Jaldapara National Park in West Bengal’s Alipurduar district has registered an increase of 55 one-horned rhinoceroses in the past three years, bringing the current workforce to 292, a senior forest department official said Thursday.
The number of rhinoceroses was 237 in 2019, and the national park was adding 18-19 rhinoceroses to its population each year, Chief Wildlife Warden Debal Roy told PTI, citing the department’s recently released rhino census report.
Among the 292 rhinoceroses, 179 were adults, 45 subadults and 68 calves, the report said.
The counters found 101 males, 134 females, while they could not confirm the sex of 57 other herbivores.
In 2019, there were 130 adults, 57 sub-adults and 50 calves in the forest. The census took place after a three-year hiatus.
The national park was divided into 55 blocks for the counting exercise that took place on the field on March 25 and 26, and each team consisted of four to six members. The teams consisted of forest personnel, guides, NGOs and members of the forest management committee of the local population.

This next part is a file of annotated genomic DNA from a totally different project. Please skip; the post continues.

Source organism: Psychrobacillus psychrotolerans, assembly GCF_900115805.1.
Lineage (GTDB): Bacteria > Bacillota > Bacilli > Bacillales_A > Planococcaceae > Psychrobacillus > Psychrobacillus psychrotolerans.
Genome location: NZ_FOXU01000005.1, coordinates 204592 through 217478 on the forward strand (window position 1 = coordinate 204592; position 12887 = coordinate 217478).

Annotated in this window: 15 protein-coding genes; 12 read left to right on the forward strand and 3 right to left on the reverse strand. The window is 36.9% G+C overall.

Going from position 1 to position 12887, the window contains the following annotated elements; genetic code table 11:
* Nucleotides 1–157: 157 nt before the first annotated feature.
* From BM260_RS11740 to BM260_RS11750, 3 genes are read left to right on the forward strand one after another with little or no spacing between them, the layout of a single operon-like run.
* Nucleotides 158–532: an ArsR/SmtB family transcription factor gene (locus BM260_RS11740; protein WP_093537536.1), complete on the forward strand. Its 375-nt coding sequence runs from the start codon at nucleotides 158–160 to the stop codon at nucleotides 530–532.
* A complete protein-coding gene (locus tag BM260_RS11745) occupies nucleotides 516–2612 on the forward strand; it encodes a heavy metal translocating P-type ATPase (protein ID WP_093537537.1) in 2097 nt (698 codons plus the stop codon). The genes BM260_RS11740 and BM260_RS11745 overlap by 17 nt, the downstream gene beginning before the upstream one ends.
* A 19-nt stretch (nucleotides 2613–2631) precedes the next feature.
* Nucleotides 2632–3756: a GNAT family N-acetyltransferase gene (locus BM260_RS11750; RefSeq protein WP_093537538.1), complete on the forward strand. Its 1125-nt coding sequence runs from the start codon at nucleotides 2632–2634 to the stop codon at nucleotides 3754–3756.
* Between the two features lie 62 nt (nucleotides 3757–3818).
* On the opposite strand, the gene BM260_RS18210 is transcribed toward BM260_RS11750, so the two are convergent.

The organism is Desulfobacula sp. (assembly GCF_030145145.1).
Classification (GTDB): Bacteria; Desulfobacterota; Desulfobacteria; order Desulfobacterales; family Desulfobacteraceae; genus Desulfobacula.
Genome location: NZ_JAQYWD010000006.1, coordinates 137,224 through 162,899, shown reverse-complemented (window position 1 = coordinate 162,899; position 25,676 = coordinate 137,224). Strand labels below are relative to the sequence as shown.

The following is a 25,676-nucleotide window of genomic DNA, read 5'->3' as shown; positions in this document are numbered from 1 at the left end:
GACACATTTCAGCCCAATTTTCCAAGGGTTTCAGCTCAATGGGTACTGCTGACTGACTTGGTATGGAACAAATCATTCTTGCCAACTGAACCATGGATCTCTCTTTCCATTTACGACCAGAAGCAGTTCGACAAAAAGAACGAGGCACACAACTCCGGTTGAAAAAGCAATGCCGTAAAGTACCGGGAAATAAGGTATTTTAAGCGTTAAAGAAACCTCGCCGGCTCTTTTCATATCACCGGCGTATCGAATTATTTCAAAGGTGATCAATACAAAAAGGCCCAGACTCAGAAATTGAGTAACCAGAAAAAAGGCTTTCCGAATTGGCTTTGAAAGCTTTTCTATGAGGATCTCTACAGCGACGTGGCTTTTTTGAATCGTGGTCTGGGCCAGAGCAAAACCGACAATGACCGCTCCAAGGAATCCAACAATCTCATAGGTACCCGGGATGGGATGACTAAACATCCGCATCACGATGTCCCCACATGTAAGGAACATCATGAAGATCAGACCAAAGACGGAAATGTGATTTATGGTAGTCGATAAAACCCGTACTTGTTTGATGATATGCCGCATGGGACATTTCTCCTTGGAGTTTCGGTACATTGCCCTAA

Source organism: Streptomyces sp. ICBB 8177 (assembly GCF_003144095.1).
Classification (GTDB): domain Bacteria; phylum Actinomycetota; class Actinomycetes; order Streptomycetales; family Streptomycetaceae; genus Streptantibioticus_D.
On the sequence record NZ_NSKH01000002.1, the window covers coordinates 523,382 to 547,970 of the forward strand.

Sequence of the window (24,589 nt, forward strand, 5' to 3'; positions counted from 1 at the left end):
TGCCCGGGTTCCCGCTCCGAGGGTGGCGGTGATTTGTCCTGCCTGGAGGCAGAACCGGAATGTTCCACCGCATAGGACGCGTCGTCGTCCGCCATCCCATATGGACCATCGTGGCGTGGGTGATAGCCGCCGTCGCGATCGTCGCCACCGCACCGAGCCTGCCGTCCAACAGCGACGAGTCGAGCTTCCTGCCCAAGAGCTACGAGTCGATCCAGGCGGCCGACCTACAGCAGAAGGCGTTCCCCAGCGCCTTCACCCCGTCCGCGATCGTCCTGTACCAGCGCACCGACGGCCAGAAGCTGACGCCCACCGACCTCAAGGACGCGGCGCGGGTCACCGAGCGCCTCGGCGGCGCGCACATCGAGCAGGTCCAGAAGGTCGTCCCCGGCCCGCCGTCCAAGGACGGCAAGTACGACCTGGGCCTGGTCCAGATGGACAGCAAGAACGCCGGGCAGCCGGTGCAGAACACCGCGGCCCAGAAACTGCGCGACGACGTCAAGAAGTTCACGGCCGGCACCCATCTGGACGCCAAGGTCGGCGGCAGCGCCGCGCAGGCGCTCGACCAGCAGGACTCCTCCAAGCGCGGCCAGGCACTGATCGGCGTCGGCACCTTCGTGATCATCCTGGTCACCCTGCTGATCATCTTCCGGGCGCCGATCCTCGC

A total of 450 people were involved in the count.
Two rhinoceroses were spotted outside the counting zone — a sub-adult in the Nilpara range who returned to the Hasimara battle on March 27 and another sub-adult in the Patlakawa forest who returned to the Sisamara battle on March 29, it said. the forest officer.
The National Forest Area recorded 40 rhino births from February 16, 2019 to March 25, 2022.
Forty-six deaths, including poaching, were also recorded during that period, the forest department’s report said.
“The habitat is conducive to the one-horned rhinoceros and several steps through the department, to increase forest cover, to stop poaching, to sensitize the local population in adjacent areas of the forest has led to this increase. But we have to go continue the work and reduce the number of deaths,” said another forest official.
Like Assam’s Kaziranga, Jaldapara is known as the habitat of one-horned rhinoceroses in West Bengal.